Texas Joins Lawsuit to Challenge Contraceptive Rule

Texas has joined six other states and a handful of Catholic organizations in a lawsuit challenging the constitutionality of a new health care rule approved by the federal government that would require all employers to include coverage for contraceptives in employees' health care benefits.

“Obamacare’s latest mandate tramples the First Amendment’s freedom of religion and compels people of faith to act contrary to their convictions,” Texas Attorney General Greg Abbott said in a news release. “The very first amendment to our Constitution was intended to protect against this sort of government intrusion into our religious convictions.”

Gov. Rick Perry in a statement commended Abbott for taking "much-needed action" in "an ongoing battle over out right to practice our faiths, and live our lives, without Washington interference."

"As is becoming all too predictable, the Obama Administration is continuing its unprecedented and unconstitutional intrusion into every facet of American life," he said. 

The lawsuit alleges that the so-called contraception rule violates the First Amendment and the Religious Freedom Restoration Act by mandating religious organizations to provide coverage that violates their religious beliefs and allowing the federal government to “troll through an organization’s religious beliefs” to determine whether the employer qualifies for an exemption. 


Use this Tribune interactive to explore the other lawsuits brought by the Texas attorney general against the federal government.


Opposition to the contraception rule has been heated in Texas. Catholic-run businesses have been vocally opposed to the rule. Seton Healthcare Family, a nonprofit hospital system that serves 1.8 million Texans, vowed not to change its policies to include contraceptives in employees' health care coverage.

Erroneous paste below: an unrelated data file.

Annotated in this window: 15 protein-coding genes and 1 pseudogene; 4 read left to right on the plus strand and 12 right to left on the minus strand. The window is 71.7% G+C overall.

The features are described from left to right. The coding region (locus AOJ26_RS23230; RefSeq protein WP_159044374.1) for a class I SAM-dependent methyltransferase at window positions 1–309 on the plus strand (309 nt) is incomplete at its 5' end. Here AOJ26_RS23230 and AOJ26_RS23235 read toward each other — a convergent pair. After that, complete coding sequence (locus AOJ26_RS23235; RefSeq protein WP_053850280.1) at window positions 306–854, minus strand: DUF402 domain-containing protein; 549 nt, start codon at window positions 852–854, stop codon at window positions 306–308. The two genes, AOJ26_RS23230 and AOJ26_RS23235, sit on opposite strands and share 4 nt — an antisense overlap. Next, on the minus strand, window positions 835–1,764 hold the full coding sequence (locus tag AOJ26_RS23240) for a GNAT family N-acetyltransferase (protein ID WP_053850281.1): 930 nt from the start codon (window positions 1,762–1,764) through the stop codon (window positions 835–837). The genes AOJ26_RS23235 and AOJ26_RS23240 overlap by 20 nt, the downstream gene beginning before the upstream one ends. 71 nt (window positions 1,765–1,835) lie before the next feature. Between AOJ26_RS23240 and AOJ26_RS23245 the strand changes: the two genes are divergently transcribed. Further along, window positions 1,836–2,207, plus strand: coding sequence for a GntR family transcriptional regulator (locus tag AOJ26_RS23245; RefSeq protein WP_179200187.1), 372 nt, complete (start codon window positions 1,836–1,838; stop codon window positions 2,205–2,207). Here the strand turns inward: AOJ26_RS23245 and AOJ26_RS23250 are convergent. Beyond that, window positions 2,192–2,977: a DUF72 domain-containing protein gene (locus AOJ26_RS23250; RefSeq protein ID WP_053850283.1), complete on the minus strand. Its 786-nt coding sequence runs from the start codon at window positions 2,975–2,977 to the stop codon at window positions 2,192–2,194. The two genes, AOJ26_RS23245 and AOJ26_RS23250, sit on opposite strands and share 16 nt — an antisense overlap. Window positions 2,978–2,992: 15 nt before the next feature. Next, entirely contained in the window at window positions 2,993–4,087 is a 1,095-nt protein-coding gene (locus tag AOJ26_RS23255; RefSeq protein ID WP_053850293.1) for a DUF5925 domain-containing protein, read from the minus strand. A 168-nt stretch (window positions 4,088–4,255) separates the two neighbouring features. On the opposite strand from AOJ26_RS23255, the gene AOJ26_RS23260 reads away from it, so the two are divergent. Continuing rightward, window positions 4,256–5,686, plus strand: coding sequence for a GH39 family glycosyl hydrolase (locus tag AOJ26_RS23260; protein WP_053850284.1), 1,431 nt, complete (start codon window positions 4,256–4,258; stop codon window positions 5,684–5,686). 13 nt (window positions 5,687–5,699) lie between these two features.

But many religious organizations that opposed the rule, including Seton, were appeased when President Obama revised the contraception rule this month to exempt religious organizations. The rule now requires insurance companies to ensure that women who work for exempted religious organizations receive contraceptive coverage. 

The majority of Americans — 54 percent — approved of the revision of the rule to exempt religious organizations, according to a national poll reported by Politico. “An overwhelming majority of voters, 71 percent, said they believe health insurance plans should cover birth control as preventive care for women,” according to the Politico article. “But they were narrowly split, 47 to 48 percent, on whether the government should require employers to provide workers insurance that covers birth control for free.”

The revision was deemed a compromise nationally, but some organizations in Texas, such as the Texas Association of Business, still argued that the rule would force religious organizations to violate their religious beliefs.

Abbott said in the release that the “so-called ‘accommodation’ was nothing but a shell game: the mandate still requires religious organizations to subsidize and authorize conduct that conflicts with their religious beliefs."

The lawsuit also alleges that the “practical effect” of the contraceptive rule “will force religious employers to drop health insurance coverage” in order to avoid violating their religious beliefs. The attorney general’s office says that would cause an increase in the number of enrollees in state-run health care programs such as Medicaid.

"Texans will not sit silently while the Obama administration continues to violate our religious liberty with more unconstitutional mandates,” Lt. Gov. David Dewhurst said in a statement on the decision to join the lawsuit. 

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